Egyptian Art images and text
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Egyptian Art

See also: Ancient Art

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"Everyone knows that Egypt is the land of the pyramids, those mountains of stone which stand like weathered landmarks on the distant horizon of history. However remote and mysterious they seem, they tell us much of their own story. They tell us of a land which was so thoroughly organized that it was possible to pile up these gigantic mounds in the lifetime of a single king, and they tell us of kings who were so rich and powerful that they could force thousands and thousands of workers or slaves to toil for them year in, year out, to quarry the stones, to drag them to the building site, and to shift them with the most primitive means until the tomb was ready to receive the king. No king, and no people would have gone to such expense, and taken so much trouble, for the creation of a mere monument. In fact, we know that the pyramids had their practical importance in the eyes of the kings and their subjects. The king was considered a divine being who held sway over them, and on his departure from this earth he would again ascend to the gods whence he had come. The pyramids soaring up to the sky would probably help him to make his ascent. In any case they would preserve his sacred body from decay. For the Egyptians believed that the body must be preserved if the soul is to live on in the beyond. That is why they prevented the corpse from decaying by an elaborate method of embalming it, and binding it up with strips of cloth. It was for the mummy of the king that the pyramid had been piled up, and his body was laid right in the centre of the huge mountain of stone in a stone coffin. Everywhere round the burial chamber, spells and incantations were written to help him on his journey to the other world.

"But it is not only these oldest relics of human architecture which tell of the role played by age-old beliefs in the story of art. The Egyptians held the belief that the preservation of the body was not enough. If the likeness of the king was also preserved, it was doubly sure that he would continue to exist forever. So they ordered sculptors to chisel the king's head out of hard, imperishable granite, and put it in the tomb where no one saw it, there to work its spell and to help his Soul to keep alive in and through the image. One Egyptian word for sculptor was actually 'He-who-keeps-alive'.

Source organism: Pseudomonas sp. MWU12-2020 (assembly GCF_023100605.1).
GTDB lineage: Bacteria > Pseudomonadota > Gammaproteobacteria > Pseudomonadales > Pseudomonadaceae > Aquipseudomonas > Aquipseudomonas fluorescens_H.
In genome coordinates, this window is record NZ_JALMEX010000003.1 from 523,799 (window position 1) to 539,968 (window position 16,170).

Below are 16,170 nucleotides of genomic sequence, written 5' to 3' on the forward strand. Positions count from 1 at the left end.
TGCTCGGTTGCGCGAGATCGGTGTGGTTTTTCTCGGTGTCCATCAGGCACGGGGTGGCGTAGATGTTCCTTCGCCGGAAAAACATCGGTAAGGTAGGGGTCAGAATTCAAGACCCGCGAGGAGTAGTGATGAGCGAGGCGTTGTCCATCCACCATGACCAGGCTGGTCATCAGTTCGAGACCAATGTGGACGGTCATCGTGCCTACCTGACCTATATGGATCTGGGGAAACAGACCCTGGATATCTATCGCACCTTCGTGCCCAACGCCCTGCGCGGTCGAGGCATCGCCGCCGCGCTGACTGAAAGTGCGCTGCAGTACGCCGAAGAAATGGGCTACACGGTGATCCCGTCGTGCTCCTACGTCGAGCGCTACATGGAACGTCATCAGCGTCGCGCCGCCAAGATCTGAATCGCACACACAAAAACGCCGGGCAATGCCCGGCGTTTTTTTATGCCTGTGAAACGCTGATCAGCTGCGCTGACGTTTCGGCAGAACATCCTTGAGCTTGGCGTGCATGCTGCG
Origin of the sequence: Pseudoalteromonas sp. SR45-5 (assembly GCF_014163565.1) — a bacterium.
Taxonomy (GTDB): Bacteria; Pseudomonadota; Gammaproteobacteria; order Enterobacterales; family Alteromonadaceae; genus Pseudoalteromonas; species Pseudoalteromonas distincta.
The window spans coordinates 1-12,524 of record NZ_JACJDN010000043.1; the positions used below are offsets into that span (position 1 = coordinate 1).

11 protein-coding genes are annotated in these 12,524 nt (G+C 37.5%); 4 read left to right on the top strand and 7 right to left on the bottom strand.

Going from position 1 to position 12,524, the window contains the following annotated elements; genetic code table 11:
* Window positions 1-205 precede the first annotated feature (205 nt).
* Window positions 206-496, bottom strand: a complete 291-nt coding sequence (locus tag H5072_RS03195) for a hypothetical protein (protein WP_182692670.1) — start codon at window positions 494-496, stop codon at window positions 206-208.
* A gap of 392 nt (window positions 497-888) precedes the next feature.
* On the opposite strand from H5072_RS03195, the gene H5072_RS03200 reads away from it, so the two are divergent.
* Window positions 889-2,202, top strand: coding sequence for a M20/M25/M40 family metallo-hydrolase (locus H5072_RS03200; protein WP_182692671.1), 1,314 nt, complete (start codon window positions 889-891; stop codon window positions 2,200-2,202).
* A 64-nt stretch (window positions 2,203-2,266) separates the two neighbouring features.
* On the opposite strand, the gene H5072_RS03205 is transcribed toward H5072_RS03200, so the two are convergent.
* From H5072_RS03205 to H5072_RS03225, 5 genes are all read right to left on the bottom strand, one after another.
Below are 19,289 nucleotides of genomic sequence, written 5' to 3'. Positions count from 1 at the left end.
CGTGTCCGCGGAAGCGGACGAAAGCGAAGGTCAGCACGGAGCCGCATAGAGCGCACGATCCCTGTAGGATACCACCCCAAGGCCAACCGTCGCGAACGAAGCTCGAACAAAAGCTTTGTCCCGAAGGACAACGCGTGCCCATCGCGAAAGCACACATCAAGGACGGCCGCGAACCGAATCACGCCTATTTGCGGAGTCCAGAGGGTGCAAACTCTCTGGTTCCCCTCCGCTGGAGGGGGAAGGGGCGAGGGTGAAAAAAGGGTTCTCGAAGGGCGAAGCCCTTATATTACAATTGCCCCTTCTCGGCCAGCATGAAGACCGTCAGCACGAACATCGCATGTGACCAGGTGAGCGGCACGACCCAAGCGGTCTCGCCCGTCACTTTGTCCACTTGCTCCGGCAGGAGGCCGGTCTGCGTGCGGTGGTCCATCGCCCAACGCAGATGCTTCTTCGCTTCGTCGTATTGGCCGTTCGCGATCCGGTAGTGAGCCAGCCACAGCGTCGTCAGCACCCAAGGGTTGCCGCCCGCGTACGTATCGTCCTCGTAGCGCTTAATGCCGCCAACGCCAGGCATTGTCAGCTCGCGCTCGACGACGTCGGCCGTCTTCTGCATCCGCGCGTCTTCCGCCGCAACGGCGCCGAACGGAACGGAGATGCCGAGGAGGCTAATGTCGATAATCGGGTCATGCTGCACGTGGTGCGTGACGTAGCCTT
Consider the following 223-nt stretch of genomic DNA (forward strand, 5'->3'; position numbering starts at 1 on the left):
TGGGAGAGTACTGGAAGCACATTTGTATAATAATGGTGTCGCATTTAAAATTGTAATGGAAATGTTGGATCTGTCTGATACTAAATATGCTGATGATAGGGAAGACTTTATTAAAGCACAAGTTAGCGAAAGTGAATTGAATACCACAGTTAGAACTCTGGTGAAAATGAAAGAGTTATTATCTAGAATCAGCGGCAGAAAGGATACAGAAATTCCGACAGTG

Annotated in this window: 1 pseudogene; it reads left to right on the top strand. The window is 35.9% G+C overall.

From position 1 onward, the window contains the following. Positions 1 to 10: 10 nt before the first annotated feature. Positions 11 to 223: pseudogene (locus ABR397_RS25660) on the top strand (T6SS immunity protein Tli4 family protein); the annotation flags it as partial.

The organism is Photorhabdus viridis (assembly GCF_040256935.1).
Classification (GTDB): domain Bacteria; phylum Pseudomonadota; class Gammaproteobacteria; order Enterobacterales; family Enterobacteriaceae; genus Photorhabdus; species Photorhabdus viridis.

"At first these rites were reserved for kings, but soon the nobles of the royal household had their minor tombs grouped in neat rows round the king's mound; and gradually every self-respecting person had to make provision for his after-life by ordering a costly grave which would house his mummy and his likeness, and where his soul could dwell and receive the offerings of food and drink which were given to the dead. Some of these early portraits from the pyramid age, the fourth dynasty of the Old Kingdom, are among the most beautiful works of Egyptian art. There is a solemnity and simplicity about them which one does not easily forget. One sees that the sculptor was not trying to flatter his sitter, or to preserve a fleeting expression. He was concerned only with essentials. Every lesser detail he left out. Perhaps it is just because of this strict concentration on the basic forms of the human head that these portraits remain so impressive. For, despite their almost geometrical rigidity, they are not primitive as are the native masks [discussed earlier]. Nor are they as lifelike as the naturalistic portraits of the artists of Nigeria... The observation of nature, and the regularity of the whole, are so evenly balanced that they impress us as being lifelike and yet remote and enduring.

"This combination of geometric regularity and keen observation of nature is characteristic of all Egyptian art. We can study it best in the reliefs and paintings that adorned the walls of the tombs. The word 'adorned', it is true, may hardly fit an art which was meant to be seen by no one but the dead man's soul. In fact, these works were not intended to be enjoyed. They, too, were meant to 'keep alive'. Once, in a grim distant past, it had been the custom when a powerful man died to let his servants and slaves accompany him into the grave. They were sacrificed so that he should arrive in the beyond with a suitable train. Later, these horrors were considered either too cruel or too costly, and art came to the rescue. Instead of real servants, the great ones of this earth were given images as substitutes. The pictures and models found in Egyptian tombs were connected with the idea of providing the soul with helpmates in the other world, a belief that is found in many early cultures. To us these reliefs and wall-paintings provide in extraordinarily vivid picture of life as it was lived in Egypt thousands of years ago. And yet, looking at them for the first time, one may find them rather bewildering. The reason is that the Egyptian painters had a very different way from ours of representing real life. Perhaps this is connected with the different purpose their paintings had to serve. What mattered most was not prettiness but completeness. It was the artists' task to preserve everything as clearly and permanently as possible. So they did not set out to sketch nature as it appeared to them from any fortuitous angle. They drew from memory, according to strict rules which ensured that everything that had to go into the picture would stand out in perfect clarity...